Warren has by far the most major league experience out of all the candidates. A lot of that experience, however, comes from the pen as a long relief guy. In the 205 MLB games he’s played in, he’s only started 21. Most of those starts came during the 2015 season with the Yankees when the time was in some pretty dire straits with rotation injuries. During that 2015 stretch, Warren pitched to a 3.66 ERA (3.92 FIP), striking out 67 and walking 30 in 96 IP, while averaging about 6 IP per start. A mid-3’s ERA and 6 IP per start is pretty damn good for a fourth or fifth starter. That was more than a full season ago, but at least we know that Warren has the potential for those types of numbers as a regular rotation guy already.
2 GS, 4.1 IP, 4 H, 2 ER, 2 BB, 5 K, 4.15 ERA, 1.38 WHIP
vs. TOR – 2 IP, 0 H, 1 BB, 0 R, 1 K
vs. TOR – 2.1 IP, 4 H, 2 ER, 1 BB, 1 HR, 4 K
Luis Severino had a very clear mission heading into the spring, and it’s very unclear as to whether or not he’s actually accomplished what he’s needed to. Sev was more or less given a rotation spot heading into 2016, but his significant struggles early on (8.50 ERA in 71 IP) lead to a AAA demotion a couple months into the season. This was due largely in part to the weakness/lack of his changeup, which made it easier for hitters to just lay off his slider and sit on the fastball. Fastball/slider is an effective arsenal for a relief pitcher, as Severino showed at the end of last season, pitching to a 0.39 ERA from the bullpen, but not for a starting pitcher.
Severino has definitely been working the changeup more into games so far this spring, but to mixed results. Sometimes it’s good, sometimes it’s not. The important thing is he’s throwing it more frequently and letting hitters know that he actually has one, and it’s something they need to watch out for. That’s how he was able to pick up 4 K’s in just over 2 innings in his second start against the Blue Jays.
He’s scheduled to face off against the Rays tonight after not appearing in game action for a couple weeks due to his participation in the WBC, so we’ll see how he does in his return.
1 GS, 6 IP, 5 H, 1 BB, 2 ER, 5 K, 3.00 ERA, 1.00 WHIP
vs. PHI – 2 IP, 0 H, 0 BB, 0 R, 2 K
vs. BOS – 2 IP, 3 H, 1 BB, 2 ER, 1 K
vs. PIT – 2 IP, 2 H, 0 BB, 1 R, 0 ER, 2 K
Cessa has looked a lot like a back of the rotation starter so far this spring, which is good and bad. He’s not exactly impressing, but as a pitcher who has already shown he can make starts at the major league level, he’s not doing anything as of now to suggest that he can’t continue to do that.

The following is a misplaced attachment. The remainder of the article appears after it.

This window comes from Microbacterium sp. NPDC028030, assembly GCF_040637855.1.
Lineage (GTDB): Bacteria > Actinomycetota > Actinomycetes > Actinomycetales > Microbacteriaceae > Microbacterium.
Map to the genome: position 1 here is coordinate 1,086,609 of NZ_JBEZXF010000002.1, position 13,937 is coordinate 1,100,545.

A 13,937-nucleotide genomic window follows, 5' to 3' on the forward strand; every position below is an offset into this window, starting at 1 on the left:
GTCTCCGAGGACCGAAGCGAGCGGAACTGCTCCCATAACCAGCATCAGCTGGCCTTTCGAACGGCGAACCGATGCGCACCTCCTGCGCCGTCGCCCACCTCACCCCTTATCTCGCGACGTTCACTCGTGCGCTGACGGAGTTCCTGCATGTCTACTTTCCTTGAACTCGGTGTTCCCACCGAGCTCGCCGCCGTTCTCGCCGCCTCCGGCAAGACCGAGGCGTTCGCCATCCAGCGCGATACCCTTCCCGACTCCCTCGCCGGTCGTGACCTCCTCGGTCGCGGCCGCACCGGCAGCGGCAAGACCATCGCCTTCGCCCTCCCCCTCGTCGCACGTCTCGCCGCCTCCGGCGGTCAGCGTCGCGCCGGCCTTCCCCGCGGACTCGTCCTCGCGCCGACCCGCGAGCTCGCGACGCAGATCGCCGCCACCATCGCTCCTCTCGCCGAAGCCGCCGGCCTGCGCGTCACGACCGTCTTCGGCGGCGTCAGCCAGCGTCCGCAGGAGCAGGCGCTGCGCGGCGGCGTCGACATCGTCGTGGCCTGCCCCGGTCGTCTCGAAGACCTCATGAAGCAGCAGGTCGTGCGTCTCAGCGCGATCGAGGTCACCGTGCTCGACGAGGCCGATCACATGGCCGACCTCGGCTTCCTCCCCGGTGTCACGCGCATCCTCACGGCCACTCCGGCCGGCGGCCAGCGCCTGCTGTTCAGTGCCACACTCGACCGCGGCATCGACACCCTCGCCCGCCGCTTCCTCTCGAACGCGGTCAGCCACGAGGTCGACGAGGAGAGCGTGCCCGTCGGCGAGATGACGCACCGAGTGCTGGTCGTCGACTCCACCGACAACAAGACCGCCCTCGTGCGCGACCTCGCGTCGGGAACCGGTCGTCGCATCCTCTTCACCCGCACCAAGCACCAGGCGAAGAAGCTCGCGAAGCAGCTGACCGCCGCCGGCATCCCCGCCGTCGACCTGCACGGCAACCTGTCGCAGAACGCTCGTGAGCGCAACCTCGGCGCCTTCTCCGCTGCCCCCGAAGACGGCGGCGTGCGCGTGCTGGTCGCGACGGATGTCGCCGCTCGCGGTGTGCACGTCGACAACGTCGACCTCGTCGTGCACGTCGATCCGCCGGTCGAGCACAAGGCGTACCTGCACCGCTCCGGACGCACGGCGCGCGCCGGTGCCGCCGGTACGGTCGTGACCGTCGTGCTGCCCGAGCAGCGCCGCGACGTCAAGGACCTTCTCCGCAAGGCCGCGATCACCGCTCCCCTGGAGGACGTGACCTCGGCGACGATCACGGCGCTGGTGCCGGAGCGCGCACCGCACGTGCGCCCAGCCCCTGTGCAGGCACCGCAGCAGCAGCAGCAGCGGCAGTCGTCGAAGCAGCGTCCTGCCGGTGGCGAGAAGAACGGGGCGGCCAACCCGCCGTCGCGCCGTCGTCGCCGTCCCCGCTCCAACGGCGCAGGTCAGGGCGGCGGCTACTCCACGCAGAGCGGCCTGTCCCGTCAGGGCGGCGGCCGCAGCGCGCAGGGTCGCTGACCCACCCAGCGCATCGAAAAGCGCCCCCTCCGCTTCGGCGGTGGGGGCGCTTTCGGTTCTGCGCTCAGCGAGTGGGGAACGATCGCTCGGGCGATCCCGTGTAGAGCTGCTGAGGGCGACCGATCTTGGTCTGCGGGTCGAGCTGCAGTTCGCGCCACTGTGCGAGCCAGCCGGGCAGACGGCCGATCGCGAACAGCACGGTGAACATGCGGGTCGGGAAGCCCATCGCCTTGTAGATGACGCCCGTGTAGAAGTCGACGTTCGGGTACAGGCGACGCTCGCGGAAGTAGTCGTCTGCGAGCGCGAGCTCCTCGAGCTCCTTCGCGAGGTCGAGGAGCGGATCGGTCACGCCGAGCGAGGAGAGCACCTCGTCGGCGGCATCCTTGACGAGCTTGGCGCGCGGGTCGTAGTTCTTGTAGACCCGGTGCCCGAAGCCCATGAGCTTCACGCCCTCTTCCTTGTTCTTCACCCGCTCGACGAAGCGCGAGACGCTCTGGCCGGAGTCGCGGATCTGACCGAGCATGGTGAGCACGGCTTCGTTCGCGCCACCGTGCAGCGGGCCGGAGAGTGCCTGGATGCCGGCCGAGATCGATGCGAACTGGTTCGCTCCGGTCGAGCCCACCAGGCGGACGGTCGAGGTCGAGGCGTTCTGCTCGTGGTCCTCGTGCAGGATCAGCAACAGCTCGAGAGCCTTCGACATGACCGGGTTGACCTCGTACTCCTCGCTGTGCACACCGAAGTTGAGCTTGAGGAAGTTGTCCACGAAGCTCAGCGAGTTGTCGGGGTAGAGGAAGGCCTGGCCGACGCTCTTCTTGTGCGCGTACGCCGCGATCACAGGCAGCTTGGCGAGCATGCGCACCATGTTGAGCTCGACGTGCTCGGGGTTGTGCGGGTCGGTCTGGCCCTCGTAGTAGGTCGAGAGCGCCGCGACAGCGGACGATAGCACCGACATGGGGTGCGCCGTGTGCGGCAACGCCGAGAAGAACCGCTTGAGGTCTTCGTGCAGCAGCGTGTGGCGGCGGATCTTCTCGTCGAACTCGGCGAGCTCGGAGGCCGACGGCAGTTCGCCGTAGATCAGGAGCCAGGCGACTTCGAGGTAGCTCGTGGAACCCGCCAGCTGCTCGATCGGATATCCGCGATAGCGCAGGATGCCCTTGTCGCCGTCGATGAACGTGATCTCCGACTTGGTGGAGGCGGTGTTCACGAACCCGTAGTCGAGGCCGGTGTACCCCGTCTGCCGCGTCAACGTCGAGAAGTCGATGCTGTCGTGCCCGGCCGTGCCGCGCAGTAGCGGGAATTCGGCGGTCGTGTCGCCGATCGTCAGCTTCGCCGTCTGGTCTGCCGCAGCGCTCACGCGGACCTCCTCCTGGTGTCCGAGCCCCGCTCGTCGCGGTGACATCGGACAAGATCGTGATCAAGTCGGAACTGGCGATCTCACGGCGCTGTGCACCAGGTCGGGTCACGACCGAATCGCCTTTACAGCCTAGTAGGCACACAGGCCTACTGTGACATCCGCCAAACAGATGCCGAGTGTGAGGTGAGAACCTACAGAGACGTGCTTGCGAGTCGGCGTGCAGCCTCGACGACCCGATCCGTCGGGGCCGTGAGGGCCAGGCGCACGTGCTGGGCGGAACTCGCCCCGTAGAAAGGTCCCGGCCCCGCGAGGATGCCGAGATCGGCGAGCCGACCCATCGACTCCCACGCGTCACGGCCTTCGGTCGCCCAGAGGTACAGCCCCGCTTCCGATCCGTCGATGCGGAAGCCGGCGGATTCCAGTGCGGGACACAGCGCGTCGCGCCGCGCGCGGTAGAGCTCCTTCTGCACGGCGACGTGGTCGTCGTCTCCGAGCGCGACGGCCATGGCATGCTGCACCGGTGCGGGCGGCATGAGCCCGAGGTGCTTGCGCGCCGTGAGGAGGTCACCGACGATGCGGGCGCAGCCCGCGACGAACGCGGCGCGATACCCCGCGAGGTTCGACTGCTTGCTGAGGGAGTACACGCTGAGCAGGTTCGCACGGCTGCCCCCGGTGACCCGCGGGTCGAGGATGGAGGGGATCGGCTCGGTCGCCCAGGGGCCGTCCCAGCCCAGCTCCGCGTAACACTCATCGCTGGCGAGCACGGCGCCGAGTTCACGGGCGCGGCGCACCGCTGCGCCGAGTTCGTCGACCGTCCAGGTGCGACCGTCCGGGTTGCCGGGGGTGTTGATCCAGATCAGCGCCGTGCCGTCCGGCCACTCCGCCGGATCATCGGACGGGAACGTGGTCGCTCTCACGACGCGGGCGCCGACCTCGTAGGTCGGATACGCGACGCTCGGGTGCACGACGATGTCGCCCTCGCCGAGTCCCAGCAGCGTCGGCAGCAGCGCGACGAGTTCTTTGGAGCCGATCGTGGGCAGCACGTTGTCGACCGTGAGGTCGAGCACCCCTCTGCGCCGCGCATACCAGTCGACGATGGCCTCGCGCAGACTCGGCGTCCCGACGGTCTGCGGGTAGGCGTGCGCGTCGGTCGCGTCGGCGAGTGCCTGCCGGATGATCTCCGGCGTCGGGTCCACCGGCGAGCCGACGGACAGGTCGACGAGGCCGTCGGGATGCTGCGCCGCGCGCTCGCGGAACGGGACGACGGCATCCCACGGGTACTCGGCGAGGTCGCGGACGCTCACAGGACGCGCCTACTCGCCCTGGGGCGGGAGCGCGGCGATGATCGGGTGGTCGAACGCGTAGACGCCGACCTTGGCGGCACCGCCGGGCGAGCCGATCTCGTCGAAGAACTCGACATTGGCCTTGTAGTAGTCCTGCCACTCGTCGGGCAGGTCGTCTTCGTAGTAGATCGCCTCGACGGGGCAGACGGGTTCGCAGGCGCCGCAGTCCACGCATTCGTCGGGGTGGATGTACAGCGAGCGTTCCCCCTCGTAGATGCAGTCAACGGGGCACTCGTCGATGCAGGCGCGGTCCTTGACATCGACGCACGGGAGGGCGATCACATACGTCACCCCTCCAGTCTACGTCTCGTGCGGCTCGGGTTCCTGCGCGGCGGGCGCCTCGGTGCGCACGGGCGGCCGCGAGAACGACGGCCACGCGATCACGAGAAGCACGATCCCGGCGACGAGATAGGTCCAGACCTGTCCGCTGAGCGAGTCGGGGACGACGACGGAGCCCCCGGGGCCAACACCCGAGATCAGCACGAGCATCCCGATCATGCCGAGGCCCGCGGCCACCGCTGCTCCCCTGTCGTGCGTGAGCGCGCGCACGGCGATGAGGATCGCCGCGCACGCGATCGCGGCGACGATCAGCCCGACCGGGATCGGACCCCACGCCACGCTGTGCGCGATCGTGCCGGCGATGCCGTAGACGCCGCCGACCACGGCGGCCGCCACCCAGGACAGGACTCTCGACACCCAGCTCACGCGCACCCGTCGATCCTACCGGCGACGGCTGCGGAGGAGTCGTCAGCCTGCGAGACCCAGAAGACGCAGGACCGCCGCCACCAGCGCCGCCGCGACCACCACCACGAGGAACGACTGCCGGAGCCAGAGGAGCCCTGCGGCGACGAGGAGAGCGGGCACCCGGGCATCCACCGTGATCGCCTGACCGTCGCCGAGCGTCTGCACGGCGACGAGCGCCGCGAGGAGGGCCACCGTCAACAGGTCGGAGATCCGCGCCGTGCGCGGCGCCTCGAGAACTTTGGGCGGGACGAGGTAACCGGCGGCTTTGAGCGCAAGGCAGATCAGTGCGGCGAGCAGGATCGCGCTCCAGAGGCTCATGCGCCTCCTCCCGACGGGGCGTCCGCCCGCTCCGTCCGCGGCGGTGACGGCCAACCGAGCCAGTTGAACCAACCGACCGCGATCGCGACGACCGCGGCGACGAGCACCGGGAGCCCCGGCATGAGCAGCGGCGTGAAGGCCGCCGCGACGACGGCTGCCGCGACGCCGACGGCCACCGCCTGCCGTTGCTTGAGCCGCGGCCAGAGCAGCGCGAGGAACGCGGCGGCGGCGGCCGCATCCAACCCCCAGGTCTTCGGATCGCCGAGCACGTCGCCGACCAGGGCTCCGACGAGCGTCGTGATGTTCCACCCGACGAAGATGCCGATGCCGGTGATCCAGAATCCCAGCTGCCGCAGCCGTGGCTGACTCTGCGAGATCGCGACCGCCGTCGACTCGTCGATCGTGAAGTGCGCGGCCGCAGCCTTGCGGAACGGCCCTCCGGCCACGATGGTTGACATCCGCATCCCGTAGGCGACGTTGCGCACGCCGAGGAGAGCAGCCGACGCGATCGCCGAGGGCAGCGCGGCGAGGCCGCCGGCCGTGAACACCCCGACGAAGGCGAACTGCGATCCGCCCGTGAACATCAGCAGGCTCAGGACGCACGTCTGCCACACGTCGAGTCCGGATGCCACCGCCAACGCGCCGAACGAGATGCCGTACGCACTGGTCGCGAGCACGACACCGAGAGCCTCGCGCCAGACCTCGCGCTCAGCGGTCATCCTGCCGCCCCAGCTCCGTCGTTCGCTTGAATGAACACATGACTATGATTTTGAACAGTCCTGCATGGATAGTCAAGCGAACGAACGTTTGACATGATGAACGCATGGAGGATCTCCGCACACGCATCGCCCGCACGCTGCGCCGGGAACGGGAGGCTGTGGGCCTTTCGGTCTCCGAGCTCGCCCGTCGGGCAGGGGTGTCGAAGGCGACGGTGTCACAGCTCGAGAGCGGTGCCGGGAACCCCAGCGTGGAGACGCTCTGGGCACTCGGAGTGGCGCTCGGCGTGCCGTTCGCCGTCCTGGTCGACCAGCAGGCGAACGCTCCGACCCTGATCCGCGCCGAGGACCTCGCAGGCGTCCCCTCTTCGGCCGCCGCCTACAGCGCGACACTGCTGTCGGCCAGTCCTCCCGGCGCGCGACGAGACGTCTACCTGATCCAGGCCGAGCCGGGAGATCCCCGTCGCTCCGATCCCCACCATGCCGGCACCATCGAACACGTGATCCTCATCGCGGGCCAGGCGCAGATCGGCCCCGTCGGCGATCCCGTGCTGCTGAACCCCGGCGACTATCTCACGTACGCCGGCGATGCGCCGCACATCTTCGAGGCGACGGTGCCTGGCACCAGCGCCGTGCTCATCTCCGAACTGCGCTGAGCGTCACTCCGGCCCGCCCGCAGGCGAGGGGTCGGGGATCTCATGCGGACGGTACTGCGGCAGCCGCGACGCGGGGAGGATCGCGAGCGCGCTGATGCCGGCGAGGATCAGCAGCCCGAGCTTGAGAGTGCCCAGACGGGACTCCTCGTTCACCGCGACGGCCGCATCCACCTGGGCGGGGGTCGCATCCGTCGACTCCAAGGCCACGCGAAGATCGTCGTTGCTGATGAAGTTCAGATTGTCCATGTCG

Last season along with Green, Cessa made a good number of starts toward the end of the year to fill in for some holes in the rotation created by injuries. He made 9 starts and pitched to a 4.01 ERA (4.21 FIP) in those games. He wasn’t an overpowering pitcher by any means, but his astronomically low 1.39 BB/9 (3.9 BB%) is indicative of the excellent command he’s shown. He makes a living as a started by making guys swing at the ball and put it in play. Sometimes that works to his advantage, sometimes it doesn’t, which is basically what you’d expect from a bottom of the rotation guy.
Cessa has continued to show that level of command this spring, walking just 1 in his 6 IP so far. Also, according to MLB.com’s spring training game logs, which I suspect are somehow inaccurate due to what I’m about to tell you, Cessa has thrown 39 pitches so far this spring, 34 of them for strikes. That’s 87% strikes, which might sound amazing but it honestly isn’t very good at all. You want your pitchers to throw strikes, but if hitters know the ball is going to end up in the zone 90% of the time, they’re going to swing and they’re going to get hits.
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So that’s the general rundown so far. It’s still only halfway through the spring, so not too much is clear on how this competition will play out. As of now, my gut is telling me Mitchell and Cessa get the spots, with Warren and Green ending up in the bullpen and Sev heading down to AAA to start the season. There’s still a lot of baseball to be played though, so we’ll see. I’m sure my prediction will be nowhere close to the reality.